Questions and Answers about Bedbugs (E2971)


September 14, 2016 - Carolyn Randall

Questions and Answers about Bedbugs

What are bedbugs?

Bedbugs are small, wingless insects that feed solely upon warm-blooded animals (such as birds, bats, and humans). The scientific name for bedbugs is Cimex lectularius. Bedbugs are known by a variety of names, such as redcoats, chinches, or mahogany flats.


Bedbug, Cimex lectularius. (Adults can be nearly 1/4" long)

How do bedbugs feed?

Bedbugs feed mostly at night by biting people who are asleep. However, they will feed during the day in subdued light when they are hungry.

When bedbugs bite, they inject saliva into the skin that assists them in obtaining blood. The fluid often causes the skin to become irritated and inflamed. Welts commonly develop and itch. Bedbugs have never been proven to carry disease.


Skin irritation caused by bedbug feeding.

If feeding is undisturbed, a fully grown bedbug becomes engorged with blood in 3 to 5 minutes. It then crawls to its hiding place, where it remains for several days digesting its meal. When hunger returns, the bedbug emerges from hiding and seeks another meal of blood.

How can you tell if your residence is infected with bedbugs?

Bedbugs infest only a small proportion of residences. They should be suspected if residents complain of bites that occurred while they were sleeping. The bedroom and other sleeping areas should be carefully examined for bedbugs and signs of bedbug activity. Areas that should be inspected include folds and creases in bed linens, seams and tufts of mattresses, and box springs. These areas may harbor bedbugs or their eggs. Other hiding places include pleats of curtains, loose areas of wallpaper near the bed, corners of desks and dressers, spaces in wicker furniture, areas behind cove moldings, and laundry or other items on the floor or around the room.

How are bedbugs spread?

Bedbugs are found worldwide and hitchhike on the clothing and baggage of travelers and visitors.

Previously used or owned beds, bedding, furniture, and laundry are also sources of bedbug infestations.

Where do you find bedbugs?

Hiding places are evident when black or brown fecal spots are found on surfaces where the bugs rest. At the beginning of an infestation, bedbugs are likely to be found in the tufts or folds of mattresses or covers. Later, they spread to crevices in the bedframe. If allowed to multiply, they establish themselves behind baseboards, window and door casings, pictures and picture moldings, furniture, and cracks in plaster or partitions.

A peculiar coriander-like odor may be detected in heavily infested residences.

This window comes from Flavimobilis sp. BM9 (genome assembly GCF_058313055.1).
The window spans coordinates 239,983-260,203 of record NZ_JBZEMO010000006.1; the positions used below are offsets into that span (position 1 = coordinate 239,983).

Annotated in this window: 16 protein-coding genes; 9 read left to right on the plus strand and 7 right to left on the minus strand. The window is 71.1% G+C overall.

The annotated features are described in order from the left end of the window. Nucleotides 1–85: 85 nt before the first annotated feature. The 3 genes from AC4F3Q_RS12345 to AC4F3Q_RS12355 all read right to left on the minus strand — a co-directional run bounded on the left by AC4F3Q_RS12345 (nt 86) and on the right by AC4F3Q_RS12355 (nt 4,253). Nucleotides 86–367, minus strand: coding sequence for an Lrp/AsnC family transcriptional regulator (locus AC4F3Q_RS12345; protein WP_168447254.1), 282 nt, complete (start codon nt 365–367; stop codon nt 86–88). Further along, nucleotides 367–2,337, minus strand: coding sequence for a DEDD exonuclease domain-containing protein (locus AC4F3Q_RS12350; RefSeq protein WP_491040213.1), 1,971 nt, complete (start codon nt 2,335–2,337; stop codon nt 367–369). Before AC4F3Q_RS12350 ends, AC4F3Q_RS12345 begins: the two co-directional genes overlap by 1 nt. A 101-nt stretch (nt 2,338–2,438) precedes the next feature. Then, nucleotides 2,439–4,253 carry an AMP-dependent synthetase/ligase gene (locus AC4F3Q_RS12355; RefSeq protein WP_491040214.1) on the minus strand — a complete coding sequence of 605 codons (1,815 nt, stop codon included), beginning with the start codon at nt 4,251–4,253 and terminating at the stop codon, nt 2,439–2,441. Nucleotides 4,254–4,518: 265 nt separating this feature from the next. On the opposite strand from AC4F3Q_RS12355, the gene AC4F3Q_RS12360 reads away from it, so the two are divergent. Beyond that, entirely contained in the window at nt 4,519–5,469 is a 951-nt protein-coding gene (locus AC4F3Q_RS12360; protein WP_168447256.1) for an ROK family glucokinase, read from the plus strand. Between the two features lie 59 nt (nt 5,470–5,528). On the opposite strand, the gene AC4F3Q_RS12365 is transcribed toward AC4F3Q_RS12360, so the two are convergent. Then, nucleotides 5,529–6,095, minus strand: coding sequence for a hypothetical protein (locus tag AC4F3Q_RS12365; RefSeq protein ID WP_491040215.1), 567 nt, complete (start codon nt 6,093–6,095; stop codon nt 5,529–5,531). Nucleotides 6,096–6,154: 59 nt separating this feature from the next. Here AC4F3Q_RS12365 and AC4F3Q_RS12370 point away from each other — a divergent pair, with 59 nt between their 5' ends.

What do you do when you find bedbugs?

Because several kinds of insects resemble bedbugs, insects should be carefully identified. If possible, collect specimens for identification. Specimens should be collected in a small break-resistant container such as a small bottle or zip-lock bag and sent to a knowledgeable expert for positive identification. Identification can be provided by your county MSU Extension office.

Once their identity is confirmed, a careful plan should be devised to eliminate the bedbugs in a manner that promotes success while limiting unnecessary costs and exposure to insecticides. Do not discard infested furniture, and do not treat until you have a plan.

What are the available controls for bedbugs?

Techniques to help reduce bedbug infestations include:

  • Reducing clutter to limit hiding places for bedbugs.
  • Thoroughly cleaning the infested rooms as well as other rooms in the residence. Be sure to scrub infested surfaces with a stiff brush to dislodge eggs and use a powerful vacuum to remove bedbugs from cracks and crevices. Once vacuuming is complete, put the vacuumed contents outside of the premises in a sealed plastic bag for rubbish collection.
  • Inspecting and cleaning all hidden spots. Remove drawers from desks and dressers and turn furniture over, if possible. Inspect and clean all hiding spots. Dismantling bed frames will expose additional bug hiding sites.
  • Using special mattress bags to permanently enclose mattresses and box springs. Once they are installed, inspect the bags to ensure they are undamaged; if you find any holes or tears, seal these completely with permanent tape. Any bugs trapped within these sealed bags will eventually die.
  • Preventing bedbugs from crawling onto a bed. Pull the bed frame away from the wall, tuck sheets and blankets so they will not contact the floor, and place the frame legs into dishes or cups with mineral oil.

When using chemicals to control bedbugs:

  • Do NOT apply any pesticide to mattresses or to surfaces that would be in direct human contact, except when the pesticide label specifically states that the product can be applied in that manner. Pesticides can be harmful to people and pets. READ and UNDERSTAND the label.
  • Carefully read the label before applying any pesticide. Apply the product only if you fully understand the instructions and if you have the appropriate training/certification and equipment.
  • Insecticide formulations used to treat bedbug infestations consist mainly of:
    • Insecticide dusts that injure the insect’s outer waxy coat and cause the bugs to dry out quickly.
    • Contact insecticides that kill the bugs shortly after they come into direct contact with the product or residue.
    • Insect growth regulators (IGRs) that affect the insect’s development and reproduction

Pest control operators may also consider and propose a variety of other methods to manage bedbugs. See MSU Pesticide Safety Education Bulletin E-2760, “Choosing a Pest Control Company.”


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